Reopening and EEOC Guidance for Employers
By Karuna S. Brunk
At least in the short-term, COVID-19 is here to stay. As such, many employers are exploring what they can and cannot do and say to protect the workplace and limit liability. On April 23, 2020, the Equal Employment Opportunity Commission (EEOC) issued new guidelines to aid employers in protecting the workplace and avoid running afoul of the Americans with Disabilities Act (ADA).
1. Screening and Medical Inquiries
Employers may ask employees about the COVID-19 symptoms that have been identified by the Centers for Disease Control and Prevention (CDC) – fever, chills, cough, shortness of breath, sore throat, chills, muscle pain, headache, or loss of taste or smell – to screen employees for illness before they enter the workplace. Employers should check the CDC website (https://www.cdc.gov/coronavirus/2019-ncov/symptoms-testing/symptoms.html) for additional symptoms as public health officials learn more about the virus and its impact on the human body.
The EEOC has also said that employers can take employees’ body temperatures. This is generally a “medical examination” under the ADA, but because of the community spread of COVID-19, the EEOC has acknowledged that this data point is useful for protecting the workplace. Obviously, employers should be aware that many individuals who have COVID-19 do not have fevers.
The EEOC has stated that employers may also administer COVID-19 test a before permitting employees to enter the workplace to prevent the spread of COVID-19 in the workplace. Presumably, this EEOC guidance refers to testing employees to determine if they actually have the virus and not to determine if they have previously had the virus. As testing for COVID-19 becomes more wide-spread through the phased reopening, it may become easier for employers to obtain tests employees as a matter of course. Employers may also require an employee to provide a doctor’s note regarding his “fitness” to come to work. For example, if an employee went home with a cough and fever, his employer may require him to provide a doctor’s note to certify that he does not have COVID-19 and is fit to return to work.
2. Employee Leave
Employers may send employees home or require employees to stay home if they have COVID-19 symptoms. As a reminder, the Families First Coronavirus Response Act may come into play in these circumstances.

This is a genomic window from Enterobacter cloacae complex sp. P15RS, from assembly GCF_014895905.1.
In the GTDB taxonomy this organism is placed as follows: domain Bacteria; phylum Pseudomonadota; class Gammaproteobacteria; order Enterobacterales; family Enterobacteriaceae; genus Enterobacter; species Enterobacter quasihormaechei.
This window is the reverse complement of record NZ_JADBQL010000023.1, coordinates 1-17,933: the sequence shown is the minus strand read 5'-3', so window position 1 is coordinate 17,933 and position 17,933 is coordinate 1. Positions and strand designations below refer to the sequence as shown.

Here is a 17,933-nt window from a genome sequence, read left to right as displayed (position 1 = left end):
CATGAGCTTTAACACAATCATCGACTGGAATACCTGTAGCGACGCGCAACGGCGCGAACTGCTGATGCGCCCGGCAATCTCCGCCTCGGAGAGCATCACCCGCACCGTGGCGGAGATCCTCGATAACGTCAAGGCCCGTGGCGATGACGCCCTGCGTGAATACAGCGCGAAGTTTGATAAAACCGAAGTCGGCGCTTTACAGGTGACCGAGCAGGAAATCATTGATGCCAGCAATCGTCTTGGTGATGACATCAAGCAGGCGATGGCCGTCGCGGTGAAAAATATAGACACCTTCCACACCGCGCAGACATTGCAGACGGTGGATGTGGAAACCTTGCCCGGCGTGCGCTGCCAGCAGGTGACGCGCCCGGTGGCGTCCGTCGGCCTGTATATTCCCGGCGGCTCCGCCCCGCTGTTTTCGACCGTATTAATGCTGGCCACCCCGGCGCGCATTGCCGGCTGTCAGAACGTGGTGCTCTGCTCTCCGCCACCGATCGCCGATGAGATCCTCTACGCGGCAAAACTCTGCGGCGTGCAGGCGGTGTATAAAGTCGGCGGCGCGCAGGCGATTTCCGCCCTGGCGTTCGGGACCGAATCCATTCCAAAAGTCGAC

3. Confidentiality Concerns
Generally, the ADA requires that employers limit accessibility to, and confidentially retain employee medical information. COVID-19 information should be protected in a similar manner as other types of employee medical information – employers should not store this information in employee personnel files, for example.
4. The Onboarding Process
Similar to the employee screening process described above, after employers extend offers of employment, they may screen job applicants for COVID-19, including asking whether the applicant has COVID-19 and taking the applicant’s temperature. Employers may even delay employee start dates or withdraw offers altogether if applicants have COVID-19 or symptoms of COVID-19 and cannot safely enter the workplace. Employers should proceed with caution in withdrawing a job offer or postponing a start date and consult with an attorney to avoid other types of potential liability.
5. Reasonable Accommodations
Some employees may be entitled to a reasonable accommodation under the ADA due to having a disability that is unrelated to COVID-19 but may cause them to be at high risk for complications from COVID-19. To be clear – generally, COVID-19 by itself would not be considered a disability pursuant to the guidance under the ADA. To accommodate such employees, employers may consider physically altering the work environment, restructuring job duties, or temporarily transferring an employee to a different position. Ultimately, if possible, it may be optimal to consider teleworking as a way to accommodate employees and foster safe social distancing in the workplace. Generally, employers should engage in the same interactive process as they would utilize in response to accommodation requests outside of the COVID-19 situation – employers may request medical documentation and ask questions necessary to accommodate the employee. Employers may need to provide temporary accommodation to employees due to the COVID-19 situation. As with other ADA reasonable accommodation requests, an employer does not need to provide a particular reasonable accommodation if it poses an “undue hardship” to the business.
This is the “tip of the iceberg” of EEOC guidelines, and, because the COVID-19 situation is dynamic and evolving, the EEOC likely will release additional guidelines. As you open your business and put measures in place to protect employees from COVID-19, we suggest that you contact a qualified and experienced labor and employment attorney for advice and guidance during this uncertain time.